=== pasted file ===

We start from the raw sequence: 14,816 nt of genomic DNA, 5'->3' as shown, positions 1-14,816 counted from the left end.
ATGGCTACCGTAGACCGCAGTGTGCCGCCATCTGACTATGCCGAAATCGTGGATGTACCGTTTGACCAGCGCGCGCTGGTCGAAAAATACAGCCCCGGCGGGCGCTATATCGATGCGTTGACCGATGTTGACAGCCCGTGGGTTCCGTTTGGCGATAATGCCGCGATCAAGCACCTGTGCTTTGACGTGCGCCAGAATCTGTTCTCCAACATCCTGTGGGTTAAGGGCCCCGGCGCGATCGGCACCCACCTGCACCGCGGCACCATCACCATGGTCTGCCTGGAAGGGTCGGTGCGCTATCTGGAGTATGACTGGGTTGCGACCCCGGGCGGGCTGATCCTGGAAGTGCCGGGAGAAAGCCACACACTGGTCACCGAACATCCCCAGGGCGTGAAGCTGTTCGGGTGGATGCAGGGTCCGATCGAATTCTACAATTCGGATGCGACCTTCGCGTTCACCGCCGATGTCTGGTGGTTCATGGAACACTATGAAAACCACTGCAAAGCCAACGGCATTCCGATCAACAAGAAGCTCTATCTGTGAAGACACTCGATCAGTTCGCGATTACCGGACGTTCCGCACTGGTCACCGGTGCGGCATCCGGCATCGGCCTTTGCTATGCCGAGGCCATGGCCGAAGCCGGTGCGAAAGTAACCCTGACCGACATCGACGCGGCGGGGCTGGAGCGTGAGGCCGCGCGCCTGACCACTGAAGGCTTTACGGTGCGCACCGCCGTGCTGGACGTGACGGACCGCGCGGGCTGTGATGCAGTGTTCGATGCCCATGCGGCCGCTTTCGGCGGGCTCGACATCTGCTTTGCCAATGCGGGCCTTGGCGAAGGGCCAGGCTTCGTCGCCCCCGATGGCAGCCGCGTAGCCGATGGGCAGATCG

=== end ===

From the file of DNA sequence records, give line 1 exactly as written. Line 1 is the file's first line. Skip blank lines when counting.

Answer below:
We start from the raw sequence: 14,816 nt of genomic DNA, 5'->3' as shown, positions 1-14,816 counted from the left end.